Would I be happy working with Go as mySteven (March 6, 2012 at 23:22)
main language? Yes, I would.
It’s a joy to work with,
and I got productive very fast.
Am I using it instead of Python
for all my new projects?
No, There are two reasons for that.
Firstly, it’s a very young language,
so library availability is limited
(for example, I need curses).
Second, well, Python is just so amazing.
[but] I see the benefit of static typing.
If I was still doing Java, or (heaven forbid) C++,
I would invest heavily in Go.
It was designed to replace them, and it does that well.
Go’s sweet spot is building servers.
(it makes concurrency safer and easier)
Other claimed benefits of Go over Python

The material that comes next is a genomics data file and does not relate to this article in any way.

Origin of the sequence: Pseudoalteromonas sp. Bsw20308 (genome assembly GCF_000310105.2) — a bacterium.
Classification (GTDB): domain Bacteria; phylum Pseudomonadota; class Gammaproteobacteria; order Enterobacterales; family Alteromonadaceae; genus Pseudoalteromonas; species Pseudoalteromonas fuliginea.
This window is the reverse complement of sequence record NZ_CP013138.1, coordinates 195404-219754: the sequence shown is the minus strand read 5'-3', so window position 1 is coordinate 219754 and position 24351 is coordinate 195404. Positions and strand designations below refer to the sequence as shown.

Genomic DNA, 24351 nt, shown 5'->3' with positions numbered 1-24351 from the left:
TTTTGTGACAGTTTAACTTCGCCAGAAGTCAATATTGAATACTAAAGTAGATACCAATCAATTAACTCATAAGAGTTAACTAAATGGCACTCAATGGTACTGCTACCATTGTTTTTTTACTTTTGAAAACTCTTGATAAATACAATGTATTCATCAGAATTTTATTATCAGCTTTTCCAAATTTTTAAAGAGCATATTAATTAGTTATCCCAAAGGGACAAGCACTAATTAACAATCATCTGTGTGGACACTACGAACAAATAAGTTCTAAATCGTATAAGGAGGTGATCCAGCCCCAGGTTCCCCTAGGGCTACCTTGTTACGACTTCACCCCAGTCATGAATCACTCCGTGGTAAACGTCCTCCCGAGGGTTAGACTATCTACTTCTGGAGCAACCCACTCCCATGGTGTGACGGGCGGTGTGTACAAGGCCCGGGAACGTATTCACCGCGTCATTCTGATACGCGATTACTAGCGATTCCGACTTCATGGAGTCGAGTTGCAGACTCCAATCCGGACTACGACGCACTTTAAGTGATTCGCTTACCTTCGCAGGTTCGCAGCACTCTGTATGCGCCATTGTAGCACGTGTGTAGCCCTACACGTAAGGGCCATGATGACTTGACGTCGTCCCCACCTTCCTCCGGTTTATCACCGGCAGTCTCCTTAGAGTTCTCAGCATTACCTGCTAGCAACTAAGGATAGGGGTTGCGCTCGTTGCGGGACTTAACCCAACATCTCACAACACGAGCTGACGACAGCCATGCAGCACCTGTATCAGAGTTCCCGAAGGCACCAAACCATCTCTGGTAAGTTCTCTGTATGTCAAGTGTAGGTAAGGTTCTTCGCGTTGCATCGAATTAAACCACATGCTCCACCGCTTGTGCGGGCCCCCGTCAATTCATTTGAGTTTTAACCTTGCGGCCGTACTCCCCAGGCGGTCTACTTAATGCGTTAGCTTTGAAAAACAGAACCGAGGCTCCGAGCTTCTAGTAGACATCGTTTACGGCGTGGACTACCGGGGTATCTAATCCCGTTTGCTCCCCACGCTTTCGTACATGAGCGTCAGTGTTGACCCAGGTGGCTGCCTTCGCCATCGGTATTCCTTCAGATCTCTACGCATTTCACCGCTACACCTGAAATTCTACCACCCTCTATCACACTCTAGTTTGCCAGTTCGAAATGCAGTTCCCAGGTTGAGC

are that it’s faster, and it’s “better at scale”.
For some things I’ve done
Python has been faster .
[and] The biggest difference [in speed]
is probably [just] in how well I write the code.
[also] nothing I do is CPU bound.
The “better at scale” argument doesn’t really apply
to building web apps with Django.
We scale by adding servers,
and [Django supports programming-in-the-large
with small self-contained ‘apps’ ]
You can get pretty close to a REPLwrite CPython extensions with Go:
[an interactive Read-Eval-Print Loop]
with goplay, [a web-based go compiler]
-- instead of interpreting, it compiles
[ go was designed for very fast compiling .]
Go is possible to daemonize.
You could use a sync.WaitGroup
to make main wait for any number of goroutines to exit .
But more directly, you can do the same thing by
adding this to the top of your program:
. goPy with gccgo .
Once the libraries and command-line tool are installed,
the "gopy" command-line tool
is generating the necessary C interface code;
and, then using gccgo will compile the code
into an extension module.